From the spec (220.127.116.11)
An object that has volatile-qualified type may be modified in ways unknown to the implementation or have other unknown side effects. Therefore any expression referring to such an object shall be evaluated strictly according to the rules of the abstract machine, as described in 18.104.22.168. Furthermore, at every sequence point the value last stored in the object shall agree with that prescribed by the abstract machine, except as modified by the unknown factors mentioned previously. What constitutes an access to an object that has volatile-qualified type is implementation-defined.
Getting / setting the value will count as "access" in most, if not all, implementations.
And from 22.214.171.124:
Accessing a volatile object, modifying an object, modifying a file, or calling a function that does any of those operations are all side effects, which are changes in the state of the execution environment. Evaluation of an expression may produce side effects. At certain specified points in the execution sequence called sequence points, all side effects of previous evaluations shall be complete and no side effects of subsequent evaluations shall have taken place. (A summary of the sequence points is given in annex C.)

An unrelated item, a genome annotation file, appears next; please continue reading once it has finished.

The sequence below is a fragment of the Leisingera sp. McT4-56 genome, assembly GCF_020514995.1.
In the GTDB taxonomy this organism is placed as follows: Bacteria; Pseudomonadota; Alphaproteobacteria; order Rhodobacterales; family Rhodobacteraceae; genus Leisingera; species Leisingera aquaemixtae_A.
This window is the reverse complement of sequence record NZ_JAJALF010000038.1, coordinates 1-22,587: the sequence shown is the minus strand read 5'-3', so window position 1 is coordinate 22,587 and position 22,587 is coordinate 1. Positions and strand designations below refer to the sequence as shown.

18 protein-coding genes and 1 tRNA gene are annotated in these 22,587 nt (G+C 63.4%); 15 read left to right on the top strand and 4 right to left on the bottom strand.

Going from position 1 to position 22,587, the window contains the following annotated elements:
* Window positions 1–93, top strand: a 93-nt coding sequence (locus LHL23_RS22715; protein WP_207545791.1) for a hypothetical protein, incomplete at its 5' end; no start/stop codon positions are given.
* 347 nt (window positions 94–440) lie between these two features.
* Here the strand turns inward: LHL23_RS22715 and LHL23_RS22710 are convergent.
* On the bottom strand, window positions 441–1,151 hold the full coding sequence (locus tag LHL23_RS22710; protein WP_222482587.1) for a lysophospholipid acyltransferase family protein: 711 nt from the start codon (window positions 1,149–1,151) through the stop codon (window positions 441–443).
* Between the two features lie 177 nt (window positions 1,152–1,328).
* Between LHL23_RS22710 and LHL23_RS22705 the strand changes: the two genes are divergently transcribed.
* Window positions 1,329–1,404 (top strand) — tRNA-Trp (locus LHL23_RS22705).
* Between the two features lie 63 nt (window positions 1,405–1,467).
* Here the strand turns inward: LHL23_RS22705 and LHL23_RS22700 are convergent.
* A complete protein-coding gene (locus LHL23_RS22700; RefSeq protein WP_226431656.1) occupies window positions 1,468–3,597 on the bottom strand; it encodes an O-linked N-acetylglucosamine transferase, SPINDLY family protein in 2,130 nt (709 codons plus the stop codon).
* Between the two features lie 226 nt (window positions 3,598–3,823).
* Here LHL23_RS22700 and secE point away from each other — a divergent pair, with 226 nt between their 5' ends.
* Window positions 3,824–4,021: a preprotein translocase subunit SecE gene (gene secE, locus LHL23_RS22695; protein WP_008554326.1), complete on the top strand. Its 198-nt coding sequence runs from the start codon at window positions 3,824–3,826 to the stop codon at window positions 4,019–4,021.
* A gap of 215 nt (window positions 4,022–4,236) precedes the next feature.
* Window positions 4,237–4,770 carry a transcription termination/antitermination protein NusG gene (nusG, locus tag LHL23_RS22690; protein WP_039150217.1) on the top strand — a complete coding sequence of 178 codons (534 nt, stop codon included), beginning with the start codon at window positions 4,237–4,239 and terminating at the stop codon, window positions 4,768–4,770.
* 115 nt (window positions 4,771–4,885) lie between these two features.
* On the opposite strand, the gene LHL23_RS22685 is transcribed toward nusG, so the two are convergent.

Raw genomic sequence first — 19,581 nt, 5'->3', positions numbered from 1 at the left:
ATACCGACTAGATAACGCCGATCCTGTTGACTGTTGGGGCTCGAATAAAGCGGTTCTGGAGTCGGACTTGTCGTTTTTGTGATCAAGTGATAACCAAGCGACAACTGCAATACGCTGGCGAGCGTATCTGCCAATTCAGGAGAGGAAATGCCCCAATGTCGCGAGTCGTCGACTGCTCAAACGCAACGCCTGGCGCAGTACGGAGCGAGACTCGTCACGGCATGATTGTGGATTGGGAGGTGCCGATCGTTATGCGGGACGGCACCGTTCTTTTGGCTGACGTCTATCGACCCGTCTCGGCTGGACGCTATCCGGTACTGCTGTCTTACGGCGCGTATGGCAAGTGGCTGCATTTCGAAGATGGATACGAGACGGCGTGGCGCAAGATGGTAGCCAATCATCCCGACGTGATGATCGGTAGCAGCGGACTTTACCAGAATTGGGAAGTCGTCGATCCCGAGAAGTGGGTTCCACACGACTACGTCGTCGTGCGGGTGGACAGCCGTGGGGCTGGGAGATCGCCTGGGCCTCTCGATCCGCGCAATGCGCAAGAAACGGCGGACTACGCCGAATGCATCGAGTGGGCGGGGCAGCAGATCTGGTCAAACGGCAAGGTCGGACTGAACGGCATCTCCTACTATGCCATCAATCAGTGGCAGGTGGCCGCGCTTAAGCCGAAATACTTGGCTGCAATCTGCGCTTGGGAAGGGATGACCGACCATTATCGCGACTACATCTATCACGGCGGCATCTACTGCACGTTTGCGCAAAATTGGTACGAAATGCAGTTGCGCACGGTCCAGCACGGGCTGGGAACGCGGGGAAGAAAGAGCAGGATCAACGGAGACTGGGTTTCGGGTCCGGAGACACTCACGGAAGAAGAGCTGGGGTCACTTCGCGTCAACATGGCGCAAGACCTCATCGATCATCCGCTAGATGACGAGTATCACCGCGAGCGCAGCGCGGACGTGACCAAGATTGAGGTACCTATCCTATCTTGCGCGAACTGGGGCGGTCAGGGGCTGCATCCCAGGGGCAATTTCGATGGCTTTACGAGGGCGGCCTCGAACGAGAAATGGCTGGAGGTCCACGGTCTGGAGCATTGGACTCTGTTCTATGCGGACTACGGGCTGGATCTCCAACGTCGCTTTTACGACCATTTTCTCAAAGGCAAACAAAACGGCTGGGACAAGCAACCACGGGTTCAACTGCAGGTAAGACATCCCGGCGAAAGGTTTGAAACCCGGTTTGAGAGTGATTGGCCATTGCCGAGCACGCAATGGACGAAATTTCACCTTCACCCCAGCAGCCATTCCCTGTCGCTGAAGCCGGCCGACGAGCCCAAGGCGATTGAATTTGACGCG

In the abstract machine, all expressions are evaluated as specified by the semantics. An actual implementation need not evaluate part of an expression if it can deduce that its value is not used and that no needed side effects are produced (including any caused by calling a function or accessing a volatile object).
Every assignment is a sequence point, so if an implementation does not "deduce that no needed side effects are produced" from the volatile access, then that means those lines can't be reordered in an implementation, as that would not have the same semantic meaning.
Of course, many compilers are not 100% standards compliant.
Here you can see the assembler output with various compilers: https://godbolt.org/z/b0TNmT .
GCC, Clang and MSVC both do not reorder the reads and writes in assembly. (Though I'm not sure what that means for the actual executable)